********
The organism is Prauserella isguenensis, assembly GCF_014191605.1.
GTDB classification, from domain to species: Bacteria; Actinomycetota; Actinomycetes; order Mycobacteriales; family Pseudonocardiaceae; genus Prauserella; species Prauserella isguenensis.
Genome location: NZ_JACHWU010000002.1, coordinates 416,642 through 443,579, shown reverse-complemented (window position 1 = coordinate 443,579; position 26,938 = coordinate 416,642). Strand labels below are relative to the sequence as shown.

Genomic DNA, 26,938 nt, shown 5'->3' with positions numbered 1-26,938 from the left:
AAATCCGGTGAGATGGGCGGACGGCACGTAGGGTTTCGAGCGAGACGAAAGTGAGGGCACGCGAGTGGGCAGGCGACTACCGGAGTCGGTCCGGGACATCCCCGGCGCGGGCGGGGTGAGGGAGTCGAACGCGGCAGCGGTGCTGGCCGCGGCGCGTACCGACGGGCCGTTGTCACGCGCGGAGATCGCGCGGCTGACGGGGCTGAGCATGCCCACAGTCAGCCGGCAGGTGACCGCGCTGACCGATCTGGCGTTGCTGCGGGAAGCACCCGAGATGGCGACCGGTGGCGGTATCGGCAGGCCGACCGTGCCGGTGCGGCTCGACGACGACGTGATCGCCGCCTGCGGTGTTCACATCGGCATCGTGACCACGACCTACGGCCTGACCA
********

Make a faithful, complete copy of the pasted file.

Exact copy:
The organism is Prauserella isguenensis, assembly GCF_014191605.1.
GTDB classification, from domain to species: Bacteria; Actinomycetota; Actinomycetes; order Mycobacteriales; family Pseudonocardiaceae; genus Prauserella; species Prauserella isguenensis.
Genome location: NZ_JACHWU010000002.1, coordinates 416,642 through 443,579, shown reverse-complemented (window position 1 = coordinate 443,579; position 26,938 = coordinate 416,642). Strand labels below are relative to the sequence as shown.

Genomic DNA, 26,938 nt, shown 5'->3' with positions numbered 1-26,938 from the left:
AAATCCGGTGAGATGGGCGGACGGCACGTAGGGTTTCGAGCGAGACGAAAGTGAGGGCACGCGAGTGGGCAGGCGACTACCGGAGTCGGTCCGGGACATCCCCGGCGCGGGCGGGGTGAGGGAGTCGAACGCGGCAGCGGTGCTGGCCGCGGCGCGTACCGACGGGCCGTTGTCACGCGCGGAGATCGCGCGGCTGACGGGGCTGAGCATGCCCACAGTCAGCCGGCAGGTGACCGCGCTGACCGATCTGGCGTTGCTGCGGGAAGCACCCGAGATGGCGACCGGTGGCGGTATCGGCAGGCCGACCGTGCCGGTGCGGCTCGACGACGACGTGATCGCCGCCTGCGGTGTTCACATCGGCATCGTGACCACGACCTACGGCCTGACCA